Shuang Feng, HongxingLi, DanHuc , A new training algorithm for HHFNN based on Gaussian membership
function for approximations, Neurocomputing Vol. 72, pp. 1631
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1638
,

2009
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[7]

Anjeli Garg and S. R. Singh, Solving Fuzzy system of Equations

Using Gaussian Membership Function,
International Journal of Computational Cognition, Vol. 7, No. 4,
pp. 25
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32,
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[8]

Giovanna Castellano, Anna Maria Fanelli, Corrado Mencar, A neuro
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fuzzy network to generate human
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understandable knowledge from d
ata, Cognitive Systems Research vol. 3
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144

, 2002
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[9]

Ching
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Hung Lee and Ching
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Cheng Teng, Fine Tuning of Membership Functions for Fuzzy Neural Systems,
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225
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[10]

Hong
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Xing Li and C. L. Philip Chen,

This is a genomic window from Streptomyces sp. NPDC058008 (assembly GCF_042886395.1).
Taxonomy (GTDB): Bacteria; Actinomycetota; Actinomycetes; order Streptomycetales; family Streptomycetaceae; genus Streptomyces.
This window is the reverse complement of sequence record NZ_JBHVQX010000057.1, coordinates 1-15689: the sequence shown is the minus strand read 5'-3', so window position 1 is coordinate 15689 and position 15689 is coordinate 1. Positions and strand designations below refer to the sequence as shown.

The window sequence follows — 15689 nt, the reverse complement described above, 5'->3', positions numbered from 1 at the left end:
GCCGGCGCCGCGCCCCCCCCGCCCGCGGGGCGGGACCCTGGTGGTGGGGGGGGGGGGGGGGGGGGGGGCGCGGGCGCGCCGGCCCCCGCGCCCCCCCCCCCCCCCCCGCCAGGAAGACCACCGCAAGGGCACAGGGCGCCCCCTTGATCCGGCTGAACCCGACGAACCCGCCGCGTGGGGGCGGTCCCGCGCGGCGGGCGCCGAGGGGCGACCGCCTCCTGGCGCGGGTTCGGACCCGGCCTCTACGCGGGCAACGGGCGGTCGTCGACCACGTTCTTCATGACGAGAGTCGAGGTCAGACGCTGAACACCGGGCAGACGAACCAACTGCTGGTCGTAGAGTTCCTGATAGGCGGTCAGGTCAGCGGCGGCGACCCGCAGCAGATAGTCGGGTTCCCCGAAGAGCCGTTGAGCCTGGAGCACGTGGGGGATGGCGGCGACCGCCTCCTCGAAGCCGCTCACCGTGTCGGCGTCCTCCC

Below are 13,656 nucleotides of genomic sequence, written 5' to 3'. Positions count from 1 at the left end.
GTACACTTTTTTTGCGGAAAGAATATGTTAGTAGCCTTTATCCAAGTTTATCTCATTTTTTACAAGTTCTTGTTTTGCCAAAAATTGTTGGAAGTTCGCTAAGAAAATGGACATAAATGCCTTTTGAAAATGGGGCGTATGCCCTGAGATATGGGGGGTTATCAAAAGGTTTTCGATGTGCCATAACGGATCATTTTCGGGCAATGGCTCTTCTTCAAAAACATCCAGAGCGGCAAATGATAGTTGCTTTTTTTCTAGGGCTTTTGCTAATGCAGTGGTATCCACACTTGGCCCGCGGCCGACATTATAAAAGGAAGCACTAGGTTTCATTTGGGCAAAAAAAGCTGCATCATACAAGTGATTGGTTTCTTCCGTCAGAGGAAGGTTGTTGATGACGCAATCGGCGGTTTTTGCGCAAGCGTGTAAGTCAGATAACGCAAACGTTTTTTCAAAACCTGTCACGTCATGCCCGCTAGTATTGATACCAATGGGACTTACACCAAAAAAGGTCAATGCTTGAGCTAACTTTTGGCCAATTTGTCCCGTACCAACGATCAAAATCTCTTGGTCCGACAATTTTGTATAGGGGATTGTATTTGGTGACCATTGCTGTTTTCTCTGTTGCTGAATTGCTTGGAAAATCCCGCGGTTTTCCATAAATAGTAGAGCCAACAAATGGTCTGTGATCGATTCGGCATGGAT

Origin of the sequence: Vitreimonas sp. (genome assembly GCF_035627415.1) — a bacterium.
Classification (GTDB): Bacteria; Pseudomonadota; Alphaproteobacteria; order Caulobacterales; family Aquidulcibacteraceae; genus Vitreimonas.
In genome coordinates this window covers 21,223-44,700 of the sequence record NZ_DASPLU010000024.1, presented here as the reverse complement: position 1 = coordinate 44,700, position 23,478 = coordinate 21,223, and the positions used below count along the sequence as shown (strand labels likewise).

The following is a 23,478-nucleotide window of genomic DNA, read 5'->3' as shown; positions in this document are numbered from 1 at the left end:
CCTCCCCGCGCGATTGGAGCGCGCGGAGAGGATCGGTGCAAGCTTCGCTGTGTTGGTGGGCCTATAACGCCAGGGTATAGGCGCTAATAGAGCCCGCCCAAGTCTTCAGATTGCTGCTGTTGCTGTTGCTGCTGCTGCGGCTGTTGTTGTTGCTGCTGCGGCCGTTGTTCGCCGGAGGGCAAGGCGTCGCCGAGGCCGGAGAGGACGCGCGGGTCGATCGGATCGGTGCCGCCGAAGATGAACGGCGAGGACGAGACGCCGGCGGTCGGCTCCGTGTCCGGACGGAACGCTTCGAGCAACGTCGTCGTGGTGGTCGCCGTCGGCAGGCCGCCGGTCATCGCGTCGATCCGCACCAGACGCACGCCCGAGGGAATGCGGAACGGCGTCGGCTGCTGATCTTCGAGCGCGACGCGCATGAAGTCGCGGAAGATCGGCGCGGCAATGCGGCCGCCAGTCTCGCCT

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H.O. Nyongesa, Fuzzy Assisted Learning in Back propagation Neural Networks, Neural computing &
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M.M. Janeela Theresa, V. Joseph Raj, Analogy Making in Criminal Law with Neural Network, Proceedings of
ICETECT 2011,

IEEE explore,
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775.

[13]

Sotarat Thammaboosadee, Udom Silparcha, A Framework for Crim
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[15]

Rico A. Cozzio
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.

Authors


M. M. Janeela Theresa

received her MPhil degree from
Mother Ter
esa Women’s University, Kodaikanal, India and
P
ost
G
raduate degree

from

Barathidasan

University
,
Tiruchirapalli
, India.

She is presently working as Assistant
professor at St. Xavier’s Catholic College of Engineering,
Anna University
, Chunkankadai, India. S
he has a vast
teaching experience of about 18 years and research experience
of about 12 years. Her research interests include neural
network, data mining, expert system and soft computing.






V. Joseph Raj

received his PhD degree from M
anonmaniam
Sund
aranar
University, Tirunelveli, India and P
ost
G
raduate
degree

in Anna University, Chennai, India. He is presently
working as a Professor

and Head of the Department of
Computer Science,

Kamaraj College,
Manonmaniam
Sundaranar University,
Thoothukudi, India. He has also
worked as a
n Associate
Professor in

Computer Engineering in

Euro
pean University of Lefke, North Cyprus
. He is guiding
PhD scholar
s of various Indian
universities. He has a vast

teaching experience of about 25
years

and resea
rch experience
of about 18
years.
His research inter
ests include neural
network,
biometrics
, network security and operations research.